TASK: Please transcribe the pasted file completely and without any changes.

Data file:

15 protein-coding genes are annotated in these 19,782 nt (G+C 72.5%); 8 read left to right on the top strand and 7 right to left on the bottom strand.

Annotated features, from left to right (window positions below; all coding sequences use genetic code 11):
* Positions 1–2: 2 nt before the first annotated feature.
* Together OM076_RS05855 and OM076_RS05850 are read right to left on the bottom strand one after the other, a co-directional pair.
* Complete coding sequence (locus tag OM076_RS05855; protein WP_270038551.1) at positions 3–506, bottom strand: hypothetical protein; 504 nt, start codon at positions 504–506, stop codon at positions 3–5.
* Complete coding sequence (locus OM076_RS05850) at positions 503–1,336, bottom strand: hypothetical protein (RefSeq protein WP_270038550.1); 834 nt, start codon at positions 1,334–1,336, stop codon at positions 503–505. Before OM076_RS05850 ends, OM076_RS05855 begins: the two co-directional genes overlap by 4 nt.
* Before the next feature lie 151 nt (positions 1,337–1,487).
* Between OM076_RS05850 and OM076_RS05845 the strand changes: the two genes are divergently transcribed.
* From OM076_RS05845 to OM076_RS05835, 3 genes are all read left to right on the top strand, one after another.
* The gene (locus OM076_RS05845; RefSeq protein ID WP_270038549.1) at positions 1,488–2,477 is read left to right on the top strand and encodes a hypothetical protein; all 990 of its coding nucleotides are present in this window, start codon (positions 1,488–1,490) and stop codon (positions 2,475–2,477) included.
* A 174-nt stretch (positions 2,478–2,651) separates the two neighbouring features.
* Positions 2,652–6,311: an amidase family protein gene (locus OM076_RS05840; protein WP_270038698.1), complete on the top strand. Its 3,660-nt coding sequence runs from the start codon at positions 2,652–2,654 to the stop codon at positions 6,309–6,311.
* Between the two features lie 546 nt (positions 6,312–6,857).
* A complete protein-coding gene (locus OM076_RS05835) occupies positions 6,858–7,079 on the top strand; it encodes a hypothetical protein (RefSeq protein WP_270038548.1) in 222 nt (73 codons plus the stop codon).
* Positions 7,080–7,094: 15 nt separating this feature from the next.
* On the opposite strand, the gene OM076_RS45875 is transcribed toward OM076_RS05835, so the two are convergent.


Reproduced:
15 protein-coding genes are annotated in these 19,782 nt (G+C 72.5%); 8 read left to right on the top strand and 7 right to left on the bottom strand.

Annotated features, from left to right (window positions below; all coding sequences use genetic code 11):
* Positions 1–2: 2 nt before the first annotated feature.
* Together OM076_RS05855 and OM076_RS05850 are read right to left on the bottom strand one after the other, a co-directional pair.
* Complete coding sequence (locus tag OM076_RS05855; protein WP_270038551.1) at positions 3–506, bottom strand: hypothetical protein; 504 nt, start codon at positions 504–506, stop codon at positions 3–5.
* Complete coding sequence (locus OM076_RS05850) at positions 503–1,336, bottom strand: hypothetical protein (RefSeq protein WP_270038550.1); 834 nt, start codon at positions 1,334–1,336, stop codon at positions 503–505. Before OM076_RS05850 ends, OM076_RS05855 begins: the two co-directional genes overlap by 4 nt.
* Before the next feature lie 151 nt (positions 1,337–1,487).
* Between OM076_RS05850 and OM076_RS05845 the strand changes: the two genes are divergently transcribed.
* From OM076_RS05845 to OM076_RS05835, 3 genes are all read left to right on the top strand, one after another.
* The gene (locus OM076_RS05845; RefSeq protein ID WP_270038549.1) at positions 1,488–2,477 is read left to right on the top strand and encodes a hypothetical protein; all 990 of its coding nucleotides are present in this window, start codon (positions 1,488–1,490) and stop codon (positions 2,475–2,477) included.
* A 174-nt stretch (positions 2,478–2,651) separates the two neighbouring features.
* Positions 2,652–6,311: an amidase family protein gene (locus OM076_RS05840; protein WP_270038698.1), complete on the top strand. Its 3,660-nt coding sequence runs from the start codon at positions 2,652–2,654 to the stop codon at positions 6,309–6,311.
* Between the two features lie 546 nt (positions 6,312–6,857).
* A complete protein-coding gene (locus OM076_RS05835) occupies positions 6,858–7,079 on the top strand; it encodes a hypothetical protein (RefSeq protein WP_270038548.1) in 222 nt (73 codons plus the stop codon).
* Positions 7,080–7,094: 15 nt separating this feature from the next.
* On the opposite strand, the gene OM076_RS45875 is transcribed toward OM076_RS05835, so the two are convergent.